I’ll try to make that last sentence less complicated using an example. Let’s say their company normally converts five new customers per day. If you can increase that to 10 conversions, then the company may agree to a revenue split for those last five sales. 

6. Teach your skills

The world is self-quarantined. To me, that means there are a lot of bored, unproductive people out there looking for something to do.

Instead of exclusively selling your services to businesses, you can teach your expertise— design, copywriting, coding — online.

Here are a few ways to find potential customers:

  • Announce your classes or one-on-one training on social media

  • Contact media outlets in your industry to ask if they’ll share your courses with their audience for a referral bonus

  • Publish relevant, helpful content and let readers or viewers know that you offer personal coaching

  • Create online events using EventBrite and similar websites

  • Create video tutorials for paying websites like Udemy and Skillshare

7. Try freelance sites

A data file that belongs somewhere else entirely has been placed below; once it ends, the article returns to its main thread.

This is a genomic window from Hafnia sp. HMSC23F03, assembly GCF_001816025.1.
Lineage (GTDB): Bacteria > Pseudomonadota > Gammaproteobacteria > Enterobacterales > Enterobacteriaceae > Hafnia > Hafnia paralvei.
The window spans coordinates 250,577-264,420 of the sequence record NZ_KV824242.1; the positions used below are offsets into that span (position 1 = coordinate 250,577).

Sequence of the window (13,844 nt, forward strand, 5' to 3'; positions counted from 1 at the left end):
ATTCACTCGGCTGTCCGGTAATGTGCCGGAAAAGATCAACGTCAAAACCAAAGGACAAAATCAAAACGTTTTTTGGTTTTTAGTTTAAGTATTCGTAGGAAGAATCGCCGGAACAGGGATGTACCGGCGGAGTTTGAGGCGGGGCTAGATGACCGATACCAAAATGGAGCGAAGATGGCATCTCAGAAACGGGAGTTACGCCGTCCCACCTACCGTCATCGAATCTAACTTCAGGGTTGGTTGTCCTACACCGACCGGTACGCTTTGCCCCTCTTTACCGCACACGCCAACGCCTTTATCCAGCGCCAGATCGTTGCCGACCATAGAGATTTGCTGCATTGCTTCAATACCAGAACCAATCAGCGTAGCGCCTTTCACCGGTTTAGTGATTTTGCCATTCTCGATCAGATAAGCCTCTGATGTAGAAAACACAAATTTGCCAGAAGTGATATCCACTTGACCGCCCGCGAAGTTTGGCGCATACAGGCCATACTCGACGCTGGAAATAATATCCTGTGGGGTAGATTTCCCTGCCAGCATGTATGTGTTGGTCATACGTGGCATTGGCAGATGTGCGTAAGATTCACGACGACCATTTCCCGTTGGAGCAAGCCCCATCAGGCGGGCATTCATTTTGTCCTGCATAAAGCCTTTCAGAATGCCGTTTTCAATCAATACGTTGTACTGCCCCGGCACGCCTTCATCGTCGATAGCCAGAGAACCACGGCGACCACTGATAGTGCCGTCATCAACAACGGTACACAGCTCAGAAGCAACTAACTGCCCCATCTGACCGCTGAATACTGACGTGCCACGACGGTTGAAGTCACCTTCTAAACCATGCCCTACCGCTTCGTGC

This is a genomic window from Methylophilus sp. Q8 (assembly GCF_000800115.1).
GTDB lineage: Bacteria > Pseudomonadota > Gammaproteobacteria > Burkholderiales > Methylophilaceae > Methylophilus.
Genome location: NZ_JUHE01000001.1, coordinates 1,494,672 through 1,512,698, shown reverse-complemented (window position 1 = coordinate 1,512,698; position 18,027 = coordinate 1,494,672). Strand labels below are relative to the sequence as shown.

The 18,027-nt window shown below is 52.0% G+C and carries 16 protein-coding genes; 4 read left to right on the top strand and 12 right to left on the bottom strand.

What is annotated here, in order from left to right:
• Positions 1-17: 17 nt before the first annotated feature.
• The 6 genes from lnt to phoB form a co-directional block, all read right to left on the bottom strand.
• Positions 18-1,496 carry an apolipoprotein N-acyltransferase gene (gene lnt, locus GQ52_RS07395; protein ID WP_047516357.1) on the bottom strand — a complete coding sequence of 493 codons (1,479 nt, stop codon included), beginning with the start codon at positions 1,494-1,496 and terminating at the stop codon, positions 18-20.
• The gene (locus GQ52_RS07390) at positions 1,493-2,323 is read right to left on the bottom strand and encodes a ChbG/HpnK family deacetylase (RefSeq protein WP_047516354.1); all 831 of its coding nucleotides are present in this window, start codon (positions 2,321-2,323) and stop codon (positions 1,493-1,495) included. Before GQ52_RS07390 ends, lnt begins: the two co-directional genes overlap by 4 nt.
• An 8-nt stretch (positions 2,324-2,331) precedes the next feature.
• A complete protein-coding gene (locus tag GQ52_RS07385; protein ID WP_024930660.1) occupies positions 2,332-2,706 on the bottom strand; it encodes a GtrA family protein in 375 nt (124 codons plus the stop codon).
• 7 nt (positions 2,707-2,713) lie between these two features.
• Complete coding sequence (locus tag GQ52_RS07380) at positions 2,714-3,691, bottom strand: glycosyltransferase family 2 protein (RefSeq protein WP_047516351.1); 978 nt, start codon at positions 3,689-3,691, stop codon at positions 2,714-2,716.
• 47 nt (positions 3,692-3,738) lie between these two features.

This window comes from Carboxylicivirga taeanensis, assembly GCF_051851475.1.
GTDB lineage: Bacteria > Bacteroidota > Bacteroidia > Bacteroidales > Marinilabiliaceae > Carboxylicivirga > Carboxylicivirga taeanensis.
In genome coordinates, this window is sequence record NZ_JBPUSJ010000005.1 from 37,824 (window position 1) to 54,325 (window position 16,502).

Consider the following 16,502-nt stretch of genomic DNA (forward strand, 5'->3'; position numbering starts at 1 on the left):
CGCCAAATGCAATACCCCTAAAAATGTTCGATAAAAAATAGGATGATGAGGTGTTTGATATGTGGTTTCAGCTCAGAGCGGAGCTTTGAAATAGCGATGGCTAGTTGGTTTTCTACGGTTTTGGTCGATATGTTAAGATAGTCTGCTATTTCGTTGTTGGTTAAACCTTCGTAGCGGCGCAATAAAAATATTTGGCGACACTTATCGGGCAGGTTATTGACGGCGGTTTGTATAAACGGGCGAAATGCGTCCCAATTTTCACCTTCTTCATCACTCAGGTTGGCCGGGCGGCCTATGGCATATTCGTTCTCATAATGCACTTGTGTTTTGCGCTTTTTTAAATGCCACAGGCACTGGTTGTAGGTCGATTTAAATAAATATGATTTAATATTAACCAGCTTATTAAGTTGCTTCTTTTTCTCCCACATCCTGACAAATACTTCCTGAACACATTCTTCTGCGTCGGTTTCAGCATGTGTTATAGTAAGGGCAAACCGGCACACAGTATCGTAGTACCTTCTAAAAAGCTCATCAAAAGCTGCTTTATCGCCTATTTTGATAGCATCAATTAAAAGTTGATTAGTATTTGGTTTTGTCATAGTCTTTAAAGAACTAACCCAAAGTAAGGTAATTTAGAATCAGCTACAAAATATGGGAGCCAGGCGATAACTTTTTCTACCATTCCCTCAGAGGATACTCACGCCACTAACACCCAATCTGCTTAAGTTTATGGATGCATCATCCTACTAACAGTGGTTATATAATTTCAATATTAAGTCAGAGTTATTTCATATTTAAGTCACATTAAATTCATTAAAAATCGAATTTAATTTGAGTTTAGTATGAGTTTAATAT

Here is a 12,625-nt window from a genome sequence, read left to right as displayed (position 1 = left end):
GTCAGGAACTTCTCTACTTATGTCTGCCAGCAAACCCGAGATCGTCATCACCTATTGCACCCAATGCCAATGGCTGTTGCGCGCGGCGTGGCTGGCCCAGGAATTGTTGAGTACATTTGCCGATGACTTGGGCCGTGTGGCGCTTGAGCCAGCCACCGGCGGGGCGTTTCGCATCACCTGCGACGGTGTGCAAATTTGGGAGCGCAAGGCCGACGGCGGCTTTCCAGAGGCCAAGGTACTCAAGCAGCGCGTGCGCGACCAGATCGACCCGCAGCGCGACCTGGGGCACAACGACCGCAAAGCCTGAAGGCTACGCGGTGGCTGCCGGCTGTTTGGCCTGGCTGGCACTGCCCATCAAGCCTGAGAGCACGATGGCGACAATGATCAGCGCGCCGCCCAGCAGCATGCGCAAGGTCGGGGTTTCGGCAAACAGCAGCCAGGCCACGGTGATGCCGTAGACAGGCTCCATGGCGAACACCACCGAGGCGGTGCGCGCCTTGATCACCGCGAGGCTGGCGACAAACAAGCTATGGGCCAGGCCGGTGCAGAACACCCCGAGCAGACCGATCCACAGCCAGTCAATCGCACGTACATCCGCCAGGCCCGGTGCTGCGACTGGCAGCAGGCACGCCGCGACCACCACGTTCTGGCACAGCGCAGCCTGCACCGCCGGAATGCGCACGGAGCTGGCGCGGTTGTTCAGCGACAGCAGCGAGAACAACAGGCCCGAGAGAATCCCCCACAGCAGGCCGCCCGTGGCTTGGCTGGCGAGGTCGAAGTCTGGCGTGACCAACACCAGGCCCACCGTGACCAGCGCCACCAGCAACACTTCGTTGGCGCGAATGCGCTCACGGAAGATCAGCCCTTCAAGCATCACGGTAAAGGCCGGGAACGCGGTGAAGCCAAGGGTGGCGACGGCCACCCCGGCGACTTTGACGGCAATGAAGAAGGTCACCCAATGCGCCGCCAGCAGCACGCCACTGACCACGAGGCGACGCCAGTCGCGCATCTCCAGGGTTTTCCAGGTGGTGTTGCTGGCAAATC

I hesitated even including this one. This point is fairly obvious and most freelance sites are probably very competitive right now. Still, these sites may offer good opportunities.

The key to pitching businesses on sites like Upwork, Thumbtack, and Freelancer: Talk about the customer more than you talk about yourself.

Most freelancers tailor their pitches to be all about themselves. “I’ve done this, worked on that, and collaborated with this company.”

From the company’s perspective, after browsing 10+ pitches, they all start to sound the same.

The freelancer who stands out is the one who names the client’s problem and then states clearly how they’ll solve it. If you’re going to beat the other freelance pitches, show the customer how you’ll solve their problem.

At the very least, you’ll stand out.

8. Go local

The web has made the world more connected than ever. This means you can pitch clients across the world. It also means you’re competing against a world full of freelancers.

Unless, of course, you focus locally.